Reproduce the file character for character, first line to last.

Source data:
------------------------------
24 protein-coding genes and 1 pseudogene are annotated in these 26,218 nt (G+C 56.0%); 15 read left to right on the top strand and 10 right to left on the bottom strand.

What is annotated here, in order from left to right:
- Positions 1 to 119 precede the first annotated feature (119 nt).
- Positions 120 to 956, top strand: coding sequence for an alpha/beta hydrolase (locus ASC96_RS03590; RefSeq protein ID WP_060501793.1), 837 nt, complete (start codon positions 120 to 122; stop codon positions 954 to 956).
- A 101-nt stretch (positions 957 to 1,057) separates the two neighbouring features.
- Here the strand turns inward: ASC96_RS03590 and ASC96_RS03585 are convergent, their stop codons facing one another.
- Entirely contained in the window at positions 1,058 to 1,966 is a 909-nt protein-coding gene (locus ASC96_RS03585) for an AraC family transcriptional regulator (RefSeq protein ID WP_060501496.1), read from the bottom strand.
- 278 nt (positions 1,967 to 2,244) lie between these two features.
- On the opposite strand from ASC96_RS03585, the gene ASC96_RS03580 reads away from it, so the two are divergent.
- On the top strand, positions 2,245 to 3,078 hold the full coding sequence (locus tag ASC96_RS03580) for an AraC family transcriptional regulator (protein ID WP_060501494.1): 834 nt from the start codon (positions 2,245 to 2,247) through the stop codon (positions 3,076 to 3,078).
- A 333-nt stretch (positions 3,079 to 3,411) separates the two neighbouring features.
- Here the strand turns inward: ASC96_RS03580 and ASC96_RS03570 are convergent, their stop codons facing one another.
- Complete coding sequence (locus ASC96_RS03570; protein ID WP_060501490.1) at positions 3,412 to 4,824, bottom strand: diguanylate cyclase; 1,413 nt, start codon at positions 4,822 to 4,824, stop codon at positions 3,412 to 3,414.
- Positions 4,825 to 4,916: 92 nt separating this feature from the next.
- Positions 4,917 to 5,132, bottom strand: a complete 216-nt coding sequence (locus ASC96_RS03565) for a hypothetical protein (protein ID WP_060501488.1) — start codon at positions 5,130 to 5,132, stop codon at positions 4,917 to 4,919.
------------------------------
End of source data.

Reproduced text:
24 protein-coding genes and 1 pseudogene are annotated in these 26,218 nt (G+C 56.0%); 15 read left to right on the top strand and 10 right to left on the bottom strand.

What is annotated here, in order from left to right:
- Positions 1 to 119 precede the first annotated feature (119 nt).
- Positions 120 to 956, top strand: coding sequence for an alpha/beta hydrolase (locus ASC96_RS03590; RefSeq protein ID WP_060501793.1), 837 nt, complete (start codon positions 120 to 122; stop codon positions 954 to 956).
- A 101-nt stretch (positions 957 to 1,057) separates the two neighbouring features.
- Here the strand turns inward: ASC96_RS03590 and ASC96_RS03585 are convergent, their stop codons facing one another.
- Entirely contained in the window at positions 1,058 to 1,966 is a 909-nt protein-coding gene (locus ASC96_RS03585) for an AraC family transcriptional regulator (RefSeq protein ID WP_060501496.1), read from the bottom strand.
- 278 nt (positions 1,967 to 2,244) lie between these two features.
- On the opposite strand from ASC96_RS03585, the gene ASC96_RS03580 reads away from it, so the two are divergent.
- On the top strand, positions 2,245 to 3,078 hold the full coding sequence (locus tag ASC96_RS03580) for an AraC family transcriptional regulator (protein ID WP_060501494.1): 834 nt from the start codon (positions 2,245 to 2,247) through the stop codon (positions 3,076 to 3,078).
- A 333-nt stretch (positions 3,079 to 3,411) separates the two neighbouring features.
- Here the strand turns inward: ASC96_RS03580 and ASC96_RS03570 are convergent, their stop codons facing one another.
- Complete coding sequence (locus ASC96_RS03570; protein ID WP_060501490.1) at positions 3,412 to 4,824, bottom strand: diguanylate cyclase; 1,413 nt, start codon at positions 4,822 to 4,824, stop codon at positions 3,412 to 3,414.
- Positions 4,825 to 4,916: 92 nt separating this feature from the next.
- Positions 4,917 to 5,132, bottom strand: a complete 216-nt coding sequence (locus ASC96_RS03565) for a hypothetical protein (protein ID WP_060501488.1) — start codon at positions 5,130 to 5,132, stop codon at positions 4,917 to 4,919.